There are probably a select few of you that can remember the spreadsheet, so aside from you lot, I would guess that most of the rest of us could answer the second question much more quickly and in more detail than the first. That’s because stories are an excellent way to deliver a message. They grab our emotions, connect us to the characters in the story, and make an impression in our brains that stay there. And according to Zak, some of these stories might change our brain chemistry, effectively changing our behavior.

I use stories all the time to explain to people about the Customer Experience. My slide shows for keynote speeches are full of pictures that help me tell the story of customer experience to my audience. We use stories at the end of designing a new customer experience to explain to people what the new experience looks like and why it’s important. I have had clients say that the stories we share from past client experiences are one of the things that makes them feel more comfortable making the kinds of changes we suggest, even when these changes feel strange and unfamiliar to them.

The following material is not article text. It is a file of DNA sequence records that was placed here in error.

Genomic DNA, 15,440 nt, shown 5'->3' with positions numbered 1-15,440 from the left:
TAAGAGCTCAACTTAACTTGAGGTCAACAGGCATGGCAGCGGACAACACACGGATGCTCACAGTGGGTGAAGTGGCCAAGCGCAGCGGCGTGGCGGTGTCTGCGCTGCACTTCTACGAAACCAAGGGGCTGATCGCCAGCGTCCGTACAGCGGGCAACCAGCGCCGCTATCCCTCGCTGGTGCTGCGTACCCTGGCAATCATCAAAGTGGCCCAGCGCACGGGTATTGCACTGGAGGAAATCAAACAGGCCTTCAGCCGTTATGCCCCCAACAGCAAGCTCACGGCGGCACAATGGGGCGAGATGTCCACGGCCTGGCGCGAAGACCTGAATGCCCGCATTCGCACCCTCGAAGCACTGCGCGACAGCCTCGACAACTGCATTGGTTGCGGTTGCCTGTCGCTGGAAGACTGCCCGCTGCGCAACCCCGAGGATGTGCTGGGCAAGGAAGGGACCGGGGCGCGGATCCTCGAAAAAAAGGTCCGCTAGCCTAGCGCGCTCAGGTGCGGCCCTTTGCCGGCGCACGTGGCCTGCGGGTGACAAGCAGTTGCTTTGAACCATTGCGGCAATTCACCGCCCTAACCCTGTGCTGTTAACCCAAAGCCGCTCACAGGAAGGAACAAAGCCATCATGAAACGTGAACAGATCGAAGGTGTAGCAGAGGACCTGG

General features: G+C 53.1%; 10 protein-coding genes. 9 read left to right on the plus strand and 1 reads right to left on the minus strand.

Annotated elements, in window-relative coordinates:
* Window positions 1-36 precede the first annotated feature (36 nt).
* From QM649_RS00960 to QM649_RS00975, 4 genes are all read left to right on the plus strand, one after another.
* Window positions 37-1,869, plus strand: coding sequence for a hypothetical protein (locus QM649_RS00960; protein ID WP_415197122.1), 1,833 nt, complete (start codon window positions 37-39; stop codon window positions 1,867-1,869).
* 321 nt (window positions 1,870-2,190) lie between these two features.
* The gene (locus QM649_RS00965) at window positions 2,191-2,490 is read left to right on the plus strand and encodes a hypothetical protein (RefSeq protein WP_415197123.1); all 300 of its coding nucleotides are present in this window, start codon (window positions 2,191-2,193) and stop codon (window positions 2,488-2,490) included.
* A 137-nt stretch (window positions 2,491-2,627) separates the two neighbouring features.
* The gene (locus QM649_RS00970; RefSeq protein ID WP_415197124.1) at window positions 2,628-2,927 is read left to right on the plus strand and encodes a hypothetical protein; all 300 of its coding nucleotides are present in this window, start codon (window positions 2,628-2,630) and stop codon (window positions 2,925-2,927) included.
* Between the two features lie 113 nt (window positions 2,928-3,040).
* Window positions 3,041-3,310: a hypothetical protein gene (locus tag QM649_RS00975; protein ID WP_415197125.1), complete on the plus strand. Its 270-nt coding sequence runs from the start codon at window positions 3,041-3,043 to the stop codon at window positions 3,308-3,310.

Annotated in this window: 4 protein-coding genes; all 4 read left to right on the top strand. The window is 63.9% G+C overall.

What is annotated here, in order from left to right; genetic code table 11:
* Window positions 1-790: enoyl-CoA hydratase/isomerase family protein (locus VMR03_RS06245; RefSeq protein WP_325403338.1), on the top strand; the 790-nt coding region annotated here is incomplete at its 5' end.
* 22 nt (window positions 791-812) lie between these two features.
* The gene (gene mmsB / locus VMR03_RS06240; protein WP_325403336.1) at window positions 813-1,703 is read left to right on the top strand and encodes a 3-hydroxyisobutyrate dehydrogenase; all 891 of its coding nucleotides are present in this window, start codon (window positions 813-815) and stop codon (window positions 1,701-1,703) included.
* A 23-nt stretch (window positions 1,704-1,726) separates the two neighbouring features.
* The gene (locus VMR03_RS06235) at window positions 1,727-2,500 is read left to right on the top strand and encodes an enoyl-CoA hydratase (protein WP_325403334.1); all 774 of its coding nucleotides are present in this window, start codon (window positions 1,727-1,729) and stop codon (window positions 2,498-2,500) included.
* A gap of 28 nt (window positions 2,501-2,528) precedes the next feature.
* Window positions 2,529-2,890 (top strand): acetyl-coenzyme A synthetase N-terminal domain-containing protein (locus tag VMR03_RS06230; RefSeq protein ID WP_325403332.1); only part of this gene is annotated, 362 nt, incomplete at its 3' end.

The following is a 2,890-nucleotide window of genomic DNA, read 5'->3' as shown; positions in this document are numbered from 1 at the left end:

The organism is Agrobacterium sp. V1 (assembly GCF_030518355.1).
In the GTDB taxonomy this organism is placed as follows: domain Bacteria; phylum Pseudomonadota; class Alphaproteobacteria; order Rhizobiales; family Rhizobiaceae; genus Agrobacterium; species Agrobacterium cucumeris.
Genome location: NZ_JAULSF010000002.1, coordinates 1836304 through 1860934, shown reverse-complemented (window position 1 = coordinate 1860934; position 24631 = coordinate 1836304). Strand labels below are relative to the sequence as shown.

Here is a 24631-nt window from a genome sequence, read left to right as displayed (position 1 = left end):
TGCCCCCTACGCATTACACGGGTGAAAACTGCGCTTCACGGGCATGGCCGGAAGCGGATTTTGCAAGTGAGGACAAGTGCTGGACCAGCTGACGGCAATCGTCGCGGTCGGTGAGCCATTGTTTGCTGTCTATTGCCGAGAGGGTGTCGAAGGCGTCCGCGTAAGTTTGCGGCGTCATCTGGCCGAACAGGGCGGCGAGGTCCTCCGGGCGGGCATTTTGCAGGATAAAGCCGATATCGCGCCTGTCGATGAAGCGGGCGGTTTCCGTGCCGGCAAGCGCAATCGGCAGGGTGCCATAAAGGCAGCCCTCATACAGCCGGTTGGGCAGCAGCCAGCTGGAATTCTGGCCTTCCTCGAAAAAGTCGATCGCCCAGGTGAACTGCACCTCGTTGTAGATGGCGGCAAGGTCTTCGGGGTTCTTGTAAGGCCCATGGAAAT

I don’t usually quote children’s books. Honestly, it’s just not a genre that I spend much time with now that my children are grown. But I did happen across a beautiful exchange between a mouse and a jailor, Gregory, that is so appropriate here, that I am ready to quote my first. It’s from The Tale of Despereaux by Kate DiCamillo:

“Why would you save me?”

Despereaux asked. “Have you saved any of the other mice?”

“Never,” said Gregory. “Not one.”

“Why would you save me, then?”